Heeding Pressure From Students, Harvard Pledges To Take Climate Change More Seriously

Harvard University President Drew Faust speaks during an interview with The Associated Press on the Harvard campus in 2009 in Cambridge, Mass. CREDIT: AP PHOTO/CHARLES KRUPA
Harvard University President Drew Faust speaks during an interview with The Associated Press on the Harvard campus in 2009 in Cambridge, Mass. CREDIT: AP PHOTO/CHARLES KRUPA

After mounting pressure from both students and the public, Harvard on Monday announced that it will heed calls to take climate change more seriously.

In a release on its website, Harvard President Drew Faust said the prestigious Ivy League school would become the first American university to pledge, via a United Nations-backed program, to make more environmentally responsible and sustainable investments. The program, called the Principles for Responsible Investment, will guide the investment decisions of those who control Harvard’s $33 billion endowment.

Faust said Harvard would also become a member of the Carbon Disclosure Project, a non-profit that requires entities to disclose the risks that increased greenhouse gas emissions pose to their operations. The school will also establish a “sustainability committee” led by senior faculty “to shape the next generation of sustainability solutions and strategy on our campus,” and pledge to continue to reduce its greenhouse gas emissions.

“In addition to our academic work and our greenhouse gas reduction efforts, Harvard has a role to play as a long-term investor,” Faust wrote.


The main activist group that had been pushing Harvard to up its climate change game applauded the announcement, but noted that it is a far cry from what they had really wanted: a commitment from their school to divest from climate-change-causing fossil fuels.

“Harvard’s decision to invest in climate solutions is an important step forward, but the truth is that we still have $32.6 million directly invested — and millions more indirectly invested — in the fossil fuel industry’s climate destruction, science denialism, and political obstruction,” Divest Harvard said in a statement. “We need to divest from the problem as we invest in new solutions.”

Divest Harvard is one of more than 300 campaigns at universities across the country that call for their schools to move away from fossil fuel use. The group has been pushing for the change since it was founded in August 2012.

The campaign became national news only recently, however, when Faust released a letter in October explaining why the university would not divest. In that letter, Faust made a number of points as to why the university would remain investors in fossil fuels, including that divestment would hurt Harvard’s bottom line; that fossil fuel companies wouldn’t be particularly harmed by the decision; and that the school’s endowment is not an instrument to impel social or political change.

The issue only grew from there when ClimateProgress obtained exclusive video of Faust offering additional defense of her decision not to divest, claiming that fossil fuel companies do not block clean energy companies from implementing their innovations. In fact, they do — fossil fuel companies fund policy groups that work in a numerous states to roll back existing clean energy standards, and have spent more than $2 billion lobbying Congress since 1999 for issues like anti-climate legislation.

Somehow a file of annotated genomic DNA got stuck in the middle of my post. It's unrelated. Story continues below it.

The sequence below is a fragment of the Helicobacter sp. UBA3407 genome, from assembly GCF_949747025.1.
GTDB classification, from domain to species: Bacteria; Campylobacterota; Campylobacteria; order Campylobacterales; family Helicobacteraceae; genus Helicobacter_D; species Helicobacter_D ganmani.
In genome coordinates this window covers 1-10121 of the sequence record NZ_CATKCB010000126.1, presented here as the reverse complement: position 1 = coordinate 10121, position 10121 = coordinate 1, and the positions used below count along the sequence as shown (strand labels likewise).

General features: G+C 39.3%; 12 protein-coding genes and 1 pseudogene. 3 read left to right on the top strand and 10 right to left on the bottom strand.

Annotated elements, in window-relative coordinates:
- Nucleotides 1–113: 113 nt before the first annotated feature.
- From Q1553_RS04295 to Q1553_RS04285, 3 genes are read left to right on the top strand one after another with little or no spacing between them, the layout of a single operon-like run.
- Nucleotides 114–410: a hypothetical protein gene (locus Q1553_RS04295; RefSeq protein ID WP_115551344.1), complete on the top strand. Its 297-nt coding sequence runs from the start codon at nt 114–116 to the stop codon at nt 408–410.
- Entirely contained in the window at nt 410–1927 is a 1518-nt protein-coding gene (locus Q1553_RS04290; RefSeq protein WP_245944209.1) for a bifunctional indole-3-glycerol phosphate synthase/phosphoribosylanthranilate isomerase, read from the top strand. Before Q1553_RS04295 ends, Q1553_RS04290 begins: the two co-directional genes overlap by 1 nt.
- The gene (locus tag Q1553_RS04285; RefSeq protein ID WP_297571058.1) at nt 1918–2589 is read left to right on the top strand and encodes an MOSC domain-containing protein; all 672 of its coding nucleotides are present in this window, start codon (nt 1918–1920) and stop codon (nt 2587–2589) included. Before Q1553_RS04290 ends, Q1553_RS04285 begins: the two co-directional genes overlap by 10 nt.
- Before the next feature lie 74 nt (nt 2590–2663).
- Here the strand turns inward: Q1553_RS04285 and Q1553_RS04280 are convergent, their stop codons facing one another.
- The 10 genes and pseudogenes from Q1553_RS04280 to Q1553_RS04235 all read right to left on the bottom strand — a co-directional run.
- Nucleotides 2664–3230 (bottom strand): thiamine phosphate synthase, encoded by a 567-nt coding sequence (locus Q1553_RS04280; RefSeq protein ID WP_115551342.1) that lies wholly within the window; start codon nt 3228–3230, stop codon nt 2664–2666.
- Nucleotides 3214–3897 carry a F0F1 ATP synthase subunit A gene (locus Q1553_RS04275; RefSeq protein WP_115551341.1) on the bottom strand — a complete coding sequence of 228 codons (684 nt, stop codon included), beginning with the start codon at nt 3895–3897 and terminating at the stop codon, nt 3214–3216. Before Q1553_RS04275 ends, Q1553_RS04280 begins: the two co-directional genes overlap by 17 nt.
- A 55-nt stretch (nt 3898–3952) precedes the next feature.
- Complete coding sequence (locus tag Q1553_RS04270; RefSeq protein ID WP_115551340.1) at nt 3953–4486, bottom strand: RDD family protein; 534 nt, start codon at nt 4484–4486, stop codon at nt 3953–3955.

The Nation then published an open letter from PhD student Benjamin Franta to Faust, debunking her reasons not to divest. The Nation’s Wen Stephenson called the letter “direct, personal, unsparing — and, I’ll add, principled and brave.”

Harvard has still not committed to divesting, but its announcement Monday did include signs that it would take on a greater role to combat climate change.

“Harvard has a vital leadership role to play in this work,” Faust wrote. “As a university, it has a special obligation and accountability to the future, to the long view needed to anticipate and alter the trajectory and impact of climate change.”

The message sounds encouraging for climate activists. But according to environmental group, the message does not come with many actual requirements. The Principles for Responsible Investment program, for example, is merely a pledge, and does not require Harvard to sell specific funds. And the Carbon Disclosure project, though novel, is “unlikely to convince fossil fuel companies to make the fundamental changes to their business plans necessary to avert catastrophic climate change,” the group said in a statement. has been leading the campaign for fossil fuel divestment since 2010. So far, nine colleges, 22 cities and a number of religious institutions and other groups have pledged to divest.

The divestment movement is also gaining traction with students from other colleges. At Washington University in St. Louis, students on Tuesday began an overnight sit-in protest outside their campus’ academic building, calling on the school to cut ties with Peabody Energy, the world’s largest private-sector coal corporation. According to a Facebook post from the group WashU Students Against Peabody, the protest is ongoing as of Wednesday.